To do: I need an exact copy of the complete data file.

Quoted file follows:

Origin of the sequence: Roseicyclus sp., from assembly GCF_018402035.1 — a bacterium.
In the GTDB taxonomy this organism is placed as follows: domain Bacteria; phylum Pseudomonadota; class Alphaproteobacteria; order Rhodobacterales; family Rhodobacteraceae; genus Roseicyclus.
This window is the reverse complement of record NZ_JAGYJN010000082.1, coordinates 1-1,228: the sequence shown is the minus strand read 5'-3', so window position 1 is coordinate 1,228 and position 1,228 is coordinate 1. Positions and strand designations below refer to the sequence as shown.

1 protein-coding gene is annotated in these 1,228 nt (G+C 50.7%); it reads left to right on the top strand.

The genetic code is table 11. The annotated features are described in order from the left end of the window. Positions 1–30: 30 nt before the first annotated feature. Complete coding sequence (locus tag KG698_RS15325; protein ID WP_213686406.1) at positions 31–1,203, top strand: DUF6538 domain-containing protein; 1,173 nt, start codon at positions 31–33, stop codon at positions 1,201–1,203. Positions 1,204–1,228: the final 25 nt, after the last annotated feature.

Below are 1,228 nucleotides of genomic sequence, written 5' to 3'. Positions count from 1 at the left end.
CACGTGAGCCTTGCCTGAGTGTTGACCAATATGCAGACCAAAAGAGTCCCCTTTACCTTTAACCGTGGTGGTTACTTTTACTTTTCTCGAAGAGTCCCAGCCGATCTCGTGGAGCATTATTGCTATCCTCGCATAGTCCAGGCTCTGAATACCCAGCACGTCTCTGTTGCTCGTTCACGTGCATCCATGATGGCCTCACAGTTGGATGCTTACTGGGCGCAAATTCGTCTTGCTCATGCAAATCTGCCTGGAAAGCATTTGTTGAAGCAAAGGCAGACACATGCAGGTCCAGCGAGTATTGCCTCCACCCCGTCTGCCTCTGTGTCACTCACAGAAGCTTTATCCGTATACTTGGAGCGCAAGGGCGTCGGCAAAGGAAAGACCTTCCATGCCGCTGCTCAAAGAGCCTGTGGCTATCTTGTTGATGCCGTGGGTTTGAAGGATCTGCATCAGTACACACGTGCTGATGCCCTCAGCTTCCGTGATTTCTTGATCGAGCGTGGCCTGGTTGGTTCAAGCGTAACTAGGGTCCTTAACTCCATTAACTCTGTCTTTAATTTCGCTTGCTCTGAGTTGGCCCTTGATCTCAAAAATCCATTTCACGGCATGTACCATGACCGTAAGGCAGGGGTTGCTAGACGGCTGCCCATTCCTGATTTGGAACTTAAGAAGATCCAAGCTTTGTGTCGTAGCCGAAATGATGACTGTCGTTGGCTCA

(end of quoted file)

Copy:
Origin of the sequence: Roseicyclus sp., from assembly GCF_018402035.1 — a bacterium.
In the GTDB taxonomy this organism is placed as follows: domain Bacteria; phylum Pseudomonadota; class Alphaproteobacteria; order Rhodobacterales; family Rhodobacteraceae; genus Roseicyclus.
This window is the reverse complement of record NZ_JAGYJN010000082.1, coordinates 1-1,228: the sequence shown is the minus strand read 5'-3', so window position 1 is coordinate 1,228 and position 1,228 is coordinate 1. Positions and strand designations below refer to the sequence as shown.

1 protein-coding gene is annotated in these 1,228 nt (G+C 50.7%); it reads left to right on the top strand.

The genetic code is table 11. The annotated features are described in order from the left end of the window. Positions 1–30: 30 nt before the first annotated feature. Complete coding sequence (locus tag KG698_RS15325; protein ID WP_213686406.1) at positions 31–1,203, top strand: DUF6538 domain-containing protein; 1,173 nt, start codon at positions 31–33, stop codon at positions 1,201–1,203. Positions 1,204–1,228: the final 25 nt, after the last annotated feature.

Below are 1,228 nucleotides of genomic sequence, written 5' to 3'. Positions count from 1 at the left end.
CACGTGAGCCTTGCCTGAGTGTTGACCAATATGCAGACCAAAAGAGTCCCCTTTACCTTTAACCGTGGTGGTTACTTTTACTTTTCTCGAAGAGTCCCAGCCGATCTCGTGGAGCATTATTGCTATCCTCGCATAGTCCAGGCTCTGAATACCCAGCACGTCTCTGTTGCTCGTTCACGTGCATCCATGATGGCCTCACAGTTGGATGCTTACTGGGCGCAAATTCGTCTTGCTCATGCAAATCTGCCTGGAAAGCATTTGTTGAAGCAAAGGCAGACACATGCAGGTCCAGCGAGTATTGCCTCCACCCCGTCTGCCTCTGTGTCACTCACAGAAGCTTTATCCGTATACTTGGAGCGCAAGGGCGTCGGCAAAGGAAAGACCTTCCATGCCGCTGCTCAAAGAGCCTGTGGCTATCTTGTTGATGCCGTGGGTTTGAAGGATCTGCATCAGTACACACGTGCTGATGCCCTCAGCTTCCGTGATTTCTTGATCGAGCGTGGCCTGGTTGGTTCAAGCGTAACTAGGGTCCTTAACTCCATTAACTCTGTCTTTAATTTCGCTTGCTCTGAGTTGGCCCTTGATCTCAAAAATCCATTTCACGGCATGTACCATGACCGTAAGGCAGGGGTTGCTAGACGGCTGCCCATTCCTGATTTGGAACTTAAGAAGATCCAAGCTTTGTGTCGTAGCCGAAATGATGACTGTCGTTGGCTCA